NFL did not experience spike in preseason injuries despite significant offseason limitations

The NFL did not see a spike in injuries this preseason despite the complete absence of offseason training programs caused by the COVID-19 pandemic.

Players suffered 11 ACL tears and 16 MCL tears in preseason practices, which is in line with the averages from the last five years of 10.8 ACL tears and 13 MCL tears. In 2019 practices, there were just 7 ACL tears and 7 MCL tears, which were significant drops from previous years, but practices in 2020 included more contact to make up for the lack of preseason games.

"It's actually quite remarkable, given we had such an unusual offseason," said Dr. Allen Sills, the NFL's chief medical officer.

The number of concussions in preseason practices stayed flat from last season, at 30. Sills said the actual rate of preseason concussions was down in 2020, though, because there were more full-contact practices involving more players, meaning there was more exposure, but no increase in concussions.

There was considerable concern when training camps began that players would be at risk for more injuries because offseason workout programs, OTAs and minicamps were canceled and because players had to get creative with workouts when, in the spring and summer, team facilities were closed, as were many gyms. The league and players union agreed to change the structure of training camps to allow a long ramp-up period where teams focused first on conditioning, before beginning practices and then finally having padded, full-contact sessions.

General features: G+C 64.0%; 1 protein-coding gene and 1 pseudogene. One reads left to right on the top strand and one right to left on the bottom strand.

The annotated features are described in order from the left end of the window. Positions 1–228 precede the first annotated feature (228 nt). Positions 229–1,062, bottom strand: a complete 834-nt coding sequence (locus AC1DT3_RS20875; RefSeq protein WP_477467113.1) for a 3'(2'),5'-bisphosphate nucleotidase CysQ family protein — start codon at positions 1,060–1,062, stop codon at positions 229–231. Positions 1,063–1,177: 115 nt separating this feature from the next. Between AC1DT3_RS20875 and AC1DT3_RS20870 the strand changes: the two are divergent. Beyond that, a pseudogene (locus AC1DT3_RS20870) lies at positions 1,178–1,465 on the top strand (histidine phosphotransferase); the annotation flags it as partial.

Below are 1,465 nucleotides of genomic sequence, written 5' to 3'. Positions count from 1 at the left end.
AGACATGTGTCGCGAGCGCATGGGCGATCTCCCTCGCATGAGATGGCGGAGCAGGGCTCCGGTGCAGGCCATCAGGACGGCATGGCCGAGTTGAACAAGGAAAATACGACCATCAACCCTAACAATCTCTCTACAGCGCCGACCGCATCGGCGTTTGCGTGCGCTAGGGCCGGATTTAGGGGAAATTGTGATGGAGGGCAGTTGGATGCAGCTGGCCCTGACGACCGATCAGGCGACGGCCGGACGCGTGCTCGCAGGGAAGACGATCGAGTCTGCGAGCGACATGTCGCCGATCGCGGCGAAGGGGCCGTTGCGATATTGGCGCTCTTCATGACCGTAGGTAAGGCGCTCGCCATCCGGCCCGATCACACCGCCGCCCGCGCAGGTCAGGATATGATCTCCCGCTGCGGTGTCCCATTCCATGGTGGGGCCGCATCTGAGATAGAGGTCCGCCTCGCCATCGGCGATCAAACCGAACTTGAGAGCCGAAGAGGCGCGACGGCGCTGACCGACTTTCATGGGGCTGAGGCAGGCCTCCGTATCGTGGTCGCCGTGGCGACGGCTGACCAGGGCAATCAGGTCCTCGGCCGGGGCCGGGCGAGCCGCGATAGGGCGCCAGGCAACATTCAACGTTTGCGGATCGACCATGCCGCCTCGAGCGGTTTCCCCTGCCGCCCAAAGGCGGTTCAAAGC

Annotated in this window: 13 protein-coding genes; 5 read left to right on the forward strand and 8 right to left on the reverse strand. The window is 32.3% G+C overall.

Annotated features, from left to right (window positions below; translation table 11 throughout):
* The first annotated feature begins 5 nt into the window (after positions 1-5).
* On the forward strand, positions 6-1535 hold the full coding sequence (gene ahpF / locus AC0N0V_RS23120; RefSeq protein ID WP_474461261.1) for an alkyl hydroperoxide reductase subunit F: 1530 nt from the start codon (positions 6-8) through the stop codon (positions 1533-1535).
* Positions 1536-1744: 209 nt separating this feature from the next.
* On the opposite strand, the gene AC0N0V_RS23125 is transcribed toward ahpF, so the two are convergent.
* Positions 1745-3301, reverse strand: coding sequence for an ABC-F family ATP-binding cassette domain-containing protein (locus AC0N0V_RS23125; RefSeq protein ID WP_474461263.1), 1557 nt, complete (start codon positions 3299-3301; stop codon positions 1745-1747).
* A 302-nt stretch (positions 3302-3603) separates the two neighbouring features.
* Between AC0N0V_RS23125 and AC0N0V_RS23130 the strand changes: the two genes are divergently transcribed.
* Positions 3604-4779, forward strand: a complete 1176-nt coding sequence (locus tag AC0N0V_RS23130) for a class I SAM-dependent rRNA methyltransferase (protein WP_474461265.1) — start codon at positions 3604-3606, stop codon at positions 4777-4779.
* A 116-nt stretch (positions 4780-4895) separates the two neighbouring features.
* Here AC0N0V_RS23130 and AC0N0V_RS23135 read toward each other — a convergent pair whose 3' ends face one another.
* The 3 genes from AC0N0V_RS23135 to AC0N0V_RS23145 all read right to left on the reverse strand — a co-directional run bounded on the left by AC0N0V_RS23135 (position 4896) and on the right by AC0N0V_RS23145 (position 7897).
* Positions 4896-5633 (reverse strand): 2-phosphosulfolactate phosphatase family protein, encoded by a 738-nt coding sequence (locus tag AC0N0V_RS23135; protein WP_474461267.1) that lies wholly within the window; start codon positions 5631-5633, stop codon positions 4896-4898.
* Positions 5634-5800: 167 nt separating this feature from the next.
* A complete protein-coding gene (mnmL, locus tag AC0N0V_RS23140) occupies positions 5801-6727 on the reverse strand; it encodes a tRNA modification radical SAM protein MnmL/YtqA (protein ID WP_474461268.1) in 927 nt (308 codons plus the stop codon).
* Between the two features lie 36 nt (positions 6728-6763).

"None of us knew exactly what to expect," Sills said. "That was the guiding principle in the way the ramp-up was designed, to try to mitigate the ill effects of going too far too fast. I would say I'm pleased more than surprised. I think the strategy was successful in that way and we avoided a big spike of injuries at the outset."

The NFL collects injury data throughout the season and the numbers cited above do not include anything from the regular season. There has also been speculation that the lack of preseason games could contribute to more injuries during the regular season. Sills said the league and the players association will look at the preseason injury data to determine what parts of the altered scheduled could be used in future seasons, including the use of virtual meetings.

Follow Judy Battista on Twitter @JudyBattista.